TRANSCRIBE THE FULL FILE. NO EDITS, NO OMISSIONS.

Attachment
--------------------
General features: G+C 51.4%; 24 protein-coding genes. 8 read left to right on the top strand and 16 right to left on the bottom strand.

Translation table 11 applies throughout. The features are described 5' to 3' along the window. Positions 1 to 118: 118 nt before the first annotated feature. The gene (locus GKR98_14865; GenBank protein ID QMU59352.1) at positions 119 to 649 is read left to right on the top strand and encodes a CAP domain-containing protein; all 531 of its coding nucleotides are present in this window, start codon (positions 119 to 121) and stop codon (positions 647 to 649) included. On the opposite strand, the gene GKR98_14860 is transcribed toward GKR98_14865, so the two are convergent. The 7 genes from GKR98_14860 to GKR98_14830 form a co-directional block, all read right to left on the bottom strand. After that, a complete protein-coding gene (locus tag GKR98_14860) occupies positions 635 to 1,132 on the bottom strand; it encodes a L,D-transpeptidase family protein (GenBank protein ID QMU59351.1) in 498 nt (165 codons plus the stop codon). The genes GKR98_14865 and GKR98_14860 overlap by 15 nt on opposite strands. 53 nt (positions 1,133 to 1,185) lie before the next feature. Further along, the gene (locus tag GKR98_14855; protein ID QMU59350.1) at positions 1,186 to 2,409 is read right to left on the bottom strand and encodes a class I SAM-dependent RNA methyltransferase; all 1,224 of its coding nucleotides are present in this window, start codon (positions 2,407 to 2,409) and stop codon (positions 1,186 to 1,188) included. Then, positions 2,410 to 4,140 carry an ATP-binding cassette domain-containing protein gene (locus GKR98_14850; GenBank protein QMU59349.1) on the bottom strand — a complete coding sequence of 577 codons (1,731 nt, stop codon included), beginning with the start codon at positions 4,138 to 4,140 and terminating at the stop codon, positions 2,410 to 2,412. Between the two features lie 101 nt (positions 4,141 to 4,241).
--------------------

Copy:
General features: G+C 51.4%; 24 protein-coding genes. 8 read left to right on the top strand and 16 right to left on the bottom strand.

Translation table 11 applies throughout. The features are described 5' to 3' along the window. Positions 1 to 118: 118 nt before the first annotated feature. The gene (locus GKR98_14865; GenBank protein ID QMU59352.1) at positions 119 to 649 is read left to right on the top strand and encodes a CAP domain-containing protein; all 531 of its coding nucleotides are present in this window, start codon (positions 119 to 121) and stop codon (positions 647 to 649) included. On the opposite strand, the gene GKR98_14860 is transcribed toward GKR98_14865, so the two are convergent. The 7 genes from GKR98_14860 to GKR98_14830 form a co-directional block, all read right to left on the bottom strand. After that, a complete protein-coding gene (locus tag GKR98_14860) occupies positions 635 to 1,132 on the bottom strand; it encodes a L,D-transpeptidase family protein (GenBank protein ID QMU59351.1) in 498 nt (165 codons plus the stop codon). The genes GKR98_14865 and GKR98_14860 overlap by 15 nt on opposite strands. 53 nt (positions 1,133 to 1,185) lie before the next feature. Further along, the gene (locus tag GKR98_14855; protein ID QMU59350.1) at positions 1,186 to 2,409 is read right to left on the bottom strand and encodes a class I SAM-dependent RNA methyltransferase; all 1,224 of its coding nucleotides are present in this window, start codon (positions 2,407 to 2,409) and stop codon (positions 1,186 to 1,188) included. Then, positions 2,410 to 4,140 carry an ATP-binding cassette domain-containing protein gene (locus GKR98_14850; GenBank protein QMU59349.1) on the bottom strand — a complete coding sequence of 577 codons (1,731 nt, stop codon included), beginning with the start codon at positions 4,138 to 4,140 and terminating at the stop codon, positions 2,410 to 2,412. Between the two features lie 101 nt (positions 4,141 to 4,241).